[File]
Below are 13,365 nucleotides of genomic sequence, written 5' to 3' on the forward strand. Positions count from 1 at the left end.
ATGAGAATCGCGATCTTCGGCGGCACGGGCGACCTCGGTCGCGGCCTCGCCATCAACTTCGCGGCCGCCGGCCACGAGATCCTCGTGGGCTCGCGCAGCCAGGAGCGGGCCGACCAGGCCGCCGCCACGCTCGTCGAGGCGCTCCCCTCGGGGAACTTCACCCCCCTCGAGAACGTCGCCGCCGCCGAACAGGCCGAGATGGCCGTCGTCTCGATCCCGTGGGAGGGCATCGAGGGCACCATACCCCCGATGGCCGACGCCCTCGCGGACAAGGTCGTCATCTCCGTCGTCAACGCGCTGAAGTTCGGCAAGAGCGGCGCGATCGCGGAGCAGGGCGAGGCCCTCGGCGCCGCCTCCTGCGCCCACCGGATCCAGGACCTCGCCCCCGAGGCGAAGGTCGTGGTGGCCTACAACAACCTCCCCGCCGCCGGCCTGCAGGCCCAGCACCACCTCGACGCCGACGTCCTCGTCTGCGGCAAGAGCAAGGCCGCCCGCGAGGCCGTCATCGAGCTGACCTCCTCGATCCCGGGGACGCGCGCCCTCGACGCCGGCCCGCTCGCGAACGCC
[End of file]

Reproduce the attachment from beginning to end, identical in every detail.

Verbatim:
Below are 13,365 nucleotides of genomic sequence, written 5' to 3' on the forward strand. Positions count from 1 at the left end.
ATGAGAATCGCGATCTTCGGCGGCACGGGCGACCTCGGTCGCGGCCTCGCCATCAACTTCGCGGCCGCCGGCCACGAGATCCTCGTGGGCTCGCGCAGCCAGGAGCGGGCCGACCAGGCCGCCGCCACGCTCGTCGAGGCGCTCCCCTCGGGGAACTTCACCCCCCTCGAGAACGTCGCCGCCGCCGAACAGGCCGAGATGGCCGTCGTCTCGATCCCGTGGGAGGGCATCGAGGGCACCATACCCCCGATGGCCGACGCCCTCGCGGACAAGGTCGTCATCTCCGTCGTCAACGCGCTGAAGTTCGGCAAGAGCGGCGCGATCGCGGAGCAGGGCGAGGCCCTCGGCGCCGCCTCCTGCGCCCACCGGATCCAGGACCTCGCCCCCGAGGCGAAGGTCGTGGTGGCCTACAACAACCTCCCCGCCGCCGGCCTGCAGGCCCAGCACCACCTCGACGCCGACGTCCTCGTCTGCGGCAAGAGCAAGGCCGCCCGCGAGGCCGTCATCGAGCTGACCTCCTCGATCCCGGGGACGCGCGCCCTCGACGCCGGCCCGCTCGCGAACGCC